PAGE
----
A Place in the Country? - That will cost you.....
By Bideford_ppl | Tuesday, October 04, 2011, 14:42
Homes in the countryside have risen in value by almost £600 a month
houses in Bideford
in the past decade and are now worth £27,000 more than urban properties,
a new report says.
However, more localised figures for the Westcountry show even
steeper rises, with rural Devon properties up £740 per month and average
homes across Cornwall soaring by £798 since 2001.
Mortgage lender Halifax has found that rural homes shot up by £576 a
month in the ten years to 2011, to reach an average of £196,316.
By contrast, houses in urban areas saw an average jump of £519 a
month in the same period, to £169,353, according to its Rural Housing
Richard Copus, South West spokesman for the National Association
of Estate Agents, said second-home buyers financed by the boom of the
early 2000s had fuelled much of the rural surge.
However, he described the analysis as "potty" and said the Halifax was "playing with figures".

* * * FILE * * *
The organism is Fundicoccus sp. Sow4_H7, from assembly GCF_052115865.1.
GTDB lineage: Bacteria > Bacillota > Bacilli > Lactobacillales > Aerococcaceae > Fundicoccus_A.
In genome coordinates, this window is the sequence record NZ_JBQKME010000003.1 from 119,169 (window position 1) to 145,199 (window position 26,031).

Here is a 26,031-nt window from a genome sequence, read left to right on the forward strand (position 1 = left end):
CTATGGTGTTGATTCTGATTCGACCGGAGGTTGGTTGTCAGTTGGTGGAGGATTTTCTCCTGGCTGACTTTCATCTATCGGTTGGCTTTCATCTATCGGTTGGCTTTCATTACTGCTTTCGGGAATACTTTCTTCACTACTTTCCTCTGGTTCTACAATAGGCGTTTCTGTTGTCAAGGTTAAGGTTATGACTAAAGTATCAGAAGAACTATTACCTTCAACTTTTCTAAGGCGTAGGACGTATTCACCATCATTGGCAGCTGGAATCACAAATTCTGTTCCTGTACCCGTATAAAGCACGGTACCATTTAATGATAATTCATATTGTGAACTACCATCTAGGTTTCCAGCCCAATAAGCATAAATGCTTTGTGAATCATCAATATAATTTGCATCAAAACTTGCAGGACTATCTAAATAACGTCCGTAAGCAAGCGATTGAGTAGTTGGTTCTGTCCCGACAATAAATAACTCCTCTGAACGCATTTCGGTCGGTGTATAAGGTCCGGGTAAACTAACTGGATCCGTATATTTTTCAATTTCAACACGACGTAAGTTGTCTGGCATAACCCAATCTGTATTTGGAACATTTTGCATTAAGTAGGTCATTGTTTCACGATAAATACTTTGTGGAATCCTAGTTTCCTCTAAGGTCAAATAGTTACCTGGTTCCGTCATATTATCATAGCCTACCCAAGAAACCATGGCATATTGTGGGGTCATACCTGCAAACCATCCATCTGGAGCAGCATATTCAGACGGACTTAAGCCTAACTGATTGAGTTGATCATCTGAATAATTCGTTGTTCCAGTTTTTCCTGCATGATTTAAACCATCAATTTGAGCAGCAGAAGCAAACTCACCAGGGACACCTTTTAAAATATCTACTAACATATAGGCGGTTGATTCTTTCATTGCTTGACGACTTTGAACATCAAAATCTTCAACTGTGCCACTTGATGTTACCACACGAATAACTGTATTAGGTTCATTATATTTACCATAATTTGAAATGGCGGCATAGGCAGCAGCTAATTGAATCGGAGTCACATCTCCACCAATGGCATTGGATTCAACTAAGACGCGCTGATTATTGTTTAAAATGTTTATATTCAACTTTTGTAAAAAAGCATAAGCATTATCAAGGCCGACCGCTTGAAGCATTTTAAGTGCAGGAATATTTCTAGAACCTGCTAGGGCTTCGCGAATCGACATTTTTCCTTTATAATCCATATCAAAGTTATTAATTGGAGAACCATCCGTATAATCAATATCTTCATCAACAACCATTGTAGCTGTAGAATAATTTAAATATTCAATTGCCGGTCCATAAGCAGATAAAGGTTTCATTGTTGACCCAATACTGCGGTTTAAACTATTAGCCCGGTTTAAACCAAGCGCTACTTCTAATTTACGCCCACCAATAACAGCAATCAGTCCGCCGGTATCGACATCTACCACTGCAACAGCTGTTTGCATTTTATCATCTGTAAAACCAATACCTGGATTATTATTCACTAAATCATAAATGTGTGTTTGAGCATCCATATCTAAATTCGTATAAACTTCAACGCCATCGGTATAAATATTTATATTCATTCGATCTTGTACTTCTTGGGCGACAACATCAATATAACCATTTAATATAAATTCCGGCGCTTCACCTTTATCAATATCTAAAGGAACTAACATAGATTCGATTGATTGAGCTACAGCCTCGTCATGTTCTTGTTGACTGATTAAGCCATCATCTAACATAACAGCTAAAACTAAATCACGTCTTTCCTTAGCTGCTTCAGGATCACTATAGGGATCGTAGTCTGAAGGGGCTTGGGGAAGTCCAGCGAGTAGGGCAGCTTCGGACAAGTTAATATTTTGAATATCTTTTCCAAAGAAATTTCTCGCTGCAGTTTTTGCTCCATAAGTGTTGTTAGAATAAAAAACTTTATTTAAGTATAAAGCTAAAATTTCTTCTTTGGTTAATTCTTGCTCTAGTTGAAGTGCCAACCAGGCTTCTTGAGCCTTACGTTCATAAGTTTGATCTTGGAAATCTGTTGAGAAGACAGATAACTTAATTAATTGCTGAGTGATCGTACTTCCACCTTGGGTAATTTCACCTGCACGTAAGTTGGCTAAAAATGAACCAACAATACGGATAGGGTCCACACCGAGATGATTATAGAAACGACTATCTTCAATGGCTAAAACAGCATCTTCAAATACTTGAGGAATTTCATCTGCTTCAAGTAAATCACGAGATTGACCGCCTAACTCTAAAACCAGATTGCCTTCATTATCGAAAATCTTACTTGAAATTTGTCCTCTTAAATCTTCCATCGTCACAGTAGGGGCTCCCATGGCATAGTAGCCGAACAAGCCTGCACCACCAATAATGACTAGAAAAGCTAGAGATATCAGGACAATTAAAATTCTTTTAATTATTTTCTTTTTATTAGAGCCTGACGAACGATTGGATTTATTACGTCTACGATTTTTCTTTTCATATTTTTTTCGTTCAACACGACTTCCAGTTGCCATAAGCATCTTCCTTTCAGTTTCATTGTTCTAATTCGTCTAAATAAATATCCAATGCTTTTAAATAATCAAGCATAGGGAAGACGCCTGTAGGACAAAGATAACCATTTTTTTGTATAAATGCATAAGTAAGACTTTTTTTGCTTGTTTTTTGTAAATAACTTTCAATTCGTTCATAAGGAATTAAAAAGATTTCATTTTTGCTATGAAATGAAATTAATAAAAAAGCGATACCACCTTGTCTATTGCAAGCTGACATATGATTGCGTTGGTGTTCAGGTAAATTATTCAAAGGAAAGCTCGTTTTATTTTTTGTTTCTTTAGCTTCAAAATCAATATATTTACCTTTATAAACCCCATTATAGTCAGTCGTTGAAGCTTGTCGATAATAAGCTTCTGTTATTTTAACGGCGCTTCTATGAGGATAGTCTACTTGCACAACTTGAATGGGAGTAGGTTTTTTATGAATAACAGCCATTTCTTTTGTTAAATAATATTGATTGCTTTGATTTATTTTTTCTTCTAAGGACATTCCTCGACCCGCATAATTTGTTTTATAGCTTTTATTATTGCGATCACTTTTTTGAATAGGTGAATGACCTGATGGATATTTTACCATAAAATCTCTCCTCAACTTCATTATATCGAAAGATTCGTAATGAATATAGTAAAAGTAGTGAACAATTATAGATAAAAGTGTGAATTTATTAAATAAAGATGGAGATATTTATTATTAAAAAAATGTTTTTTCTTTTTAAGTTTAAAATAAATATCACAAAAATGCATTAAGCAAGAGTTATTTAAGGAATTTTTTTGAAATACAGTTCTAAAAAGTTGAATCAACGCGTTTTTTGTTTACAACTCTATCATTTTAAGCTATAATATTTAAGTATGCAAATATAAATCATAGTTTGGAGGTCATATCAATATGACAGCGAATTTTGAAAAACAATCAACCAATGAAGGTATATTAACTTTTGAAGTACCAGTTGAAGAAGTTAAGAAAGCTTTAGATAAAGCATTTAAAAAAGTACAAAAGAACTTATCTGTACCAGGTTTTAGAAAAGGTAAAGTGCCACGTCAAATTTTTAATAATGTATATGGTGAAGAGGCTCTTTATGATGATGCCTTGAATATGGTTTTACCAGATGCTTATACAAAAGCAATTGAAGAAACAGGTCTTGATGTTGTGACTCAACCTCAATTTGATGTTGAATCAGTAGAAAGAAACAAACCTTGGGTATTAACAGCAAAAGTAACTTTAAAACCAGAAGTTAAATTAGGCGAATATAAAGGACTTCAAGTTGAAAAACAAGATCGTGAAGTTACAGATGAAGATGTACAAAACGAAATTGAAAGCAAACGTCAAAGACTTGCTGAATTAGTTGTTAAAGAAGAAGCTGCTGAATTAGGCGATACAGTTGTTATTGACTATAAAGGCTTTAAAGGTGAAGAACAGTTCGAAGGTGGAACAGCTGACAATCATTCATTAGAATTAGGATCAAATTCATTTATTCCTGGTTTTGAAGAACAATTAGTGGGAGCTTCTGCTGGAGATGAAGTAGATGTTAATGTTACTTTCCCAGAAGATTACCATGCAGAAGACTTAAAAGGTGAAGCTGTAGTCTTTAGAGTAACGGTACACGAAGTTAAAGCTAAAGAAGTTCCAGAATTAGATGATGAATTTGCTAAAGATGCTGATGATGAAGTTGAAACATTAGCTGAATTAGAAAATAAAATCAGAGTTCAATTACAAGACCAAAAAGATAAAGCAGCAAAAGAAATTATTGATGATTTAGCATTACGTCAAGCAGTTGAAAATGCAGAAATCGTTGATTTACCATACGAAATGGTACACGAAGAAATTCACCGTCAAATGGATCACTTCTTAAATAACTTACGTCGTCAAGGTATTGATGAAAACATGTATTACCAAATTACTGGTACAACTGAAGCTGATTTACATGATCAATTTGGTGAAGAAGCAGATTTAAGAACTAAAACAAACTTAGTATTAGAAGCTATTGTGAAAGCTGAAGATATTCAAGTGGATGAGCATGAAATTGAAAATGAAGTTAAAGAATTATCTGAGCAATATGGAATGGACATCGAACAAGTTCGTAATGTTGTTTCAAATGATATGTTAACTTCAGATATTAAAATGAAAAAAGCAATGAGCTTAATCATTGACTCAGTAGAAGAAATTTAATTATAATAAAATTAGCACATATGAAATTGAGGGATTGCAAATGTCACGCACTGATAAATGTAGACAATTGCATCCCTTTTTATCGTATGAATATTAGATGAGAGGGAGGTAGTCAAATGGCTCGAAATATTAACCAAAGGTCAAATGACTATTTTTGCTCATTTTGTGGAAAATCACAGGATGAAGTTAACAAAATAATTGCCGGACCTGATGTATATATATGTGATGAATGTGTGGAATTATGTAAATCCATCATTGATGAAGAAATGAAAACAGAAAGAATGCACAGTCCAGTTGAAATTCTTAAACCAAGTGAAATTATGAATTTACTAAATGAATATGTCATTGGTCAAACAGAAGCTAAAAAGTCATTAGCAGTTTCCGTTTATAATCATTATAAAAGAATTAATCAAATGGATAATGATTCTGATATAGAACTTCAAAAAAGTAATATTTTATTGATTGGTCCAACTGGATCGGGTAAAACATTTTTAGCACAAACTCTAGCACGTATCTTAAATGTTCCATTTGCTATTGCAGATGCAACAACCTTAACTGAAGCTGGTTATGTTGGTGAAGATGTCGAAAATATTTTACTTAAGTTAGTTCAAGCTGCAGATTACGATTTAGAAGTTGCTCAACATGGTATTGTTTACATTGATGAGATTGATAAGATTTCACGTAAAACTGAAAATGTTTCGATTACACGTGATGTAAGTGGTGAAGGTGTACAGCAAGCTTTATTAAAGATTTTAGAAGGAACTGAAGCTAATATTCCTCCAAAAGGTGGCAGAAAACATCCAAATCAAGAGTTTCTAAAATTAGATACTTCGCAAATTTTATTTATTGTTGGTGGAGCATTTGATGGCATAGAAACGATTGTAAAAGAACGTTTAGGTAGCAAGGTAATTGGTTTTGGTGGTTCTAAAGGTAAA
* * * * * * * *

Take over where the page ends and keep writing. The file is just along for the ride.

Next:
He added: "It is ridiculous to go back ten years because eight
years ago we had a big boom and since then prices dropped 20 per cent.
"It doesn't surprise me as it has been an English thing for years
to live in the countryside and commute, but the figures give a
"The only thing [the data] shows is that, over the long term,
buying a house is a good investment but I think if we look again in five
years the growth will be negligible."
Halifax found that the South West is home to eight of the ten
priciest rural areas when compared with local earnings. Its report
picks out West Dorset as the least affordable rural area in Britain,
with houses costing £256,332 – eight times more than the local gross
average earnings of £31,992.
This was closely followed by Torridge at 7.8 times more, Mid Devon at 7.7 and North Devon at 7.6.
Cornwall occupied the eighth least-affordable spot, with homes costing seven times the average salary.
In percentage terms, house prices in larger towns and cities went
up by 58 per cent over the last ten years, while rural homes had a
slightly lower increase at 54 per cent.
Halifax said that, since the housing downturn in 2007, property
prices in the countryside have dropped by 22 per cent, compared with 23
per cent in built-up locations.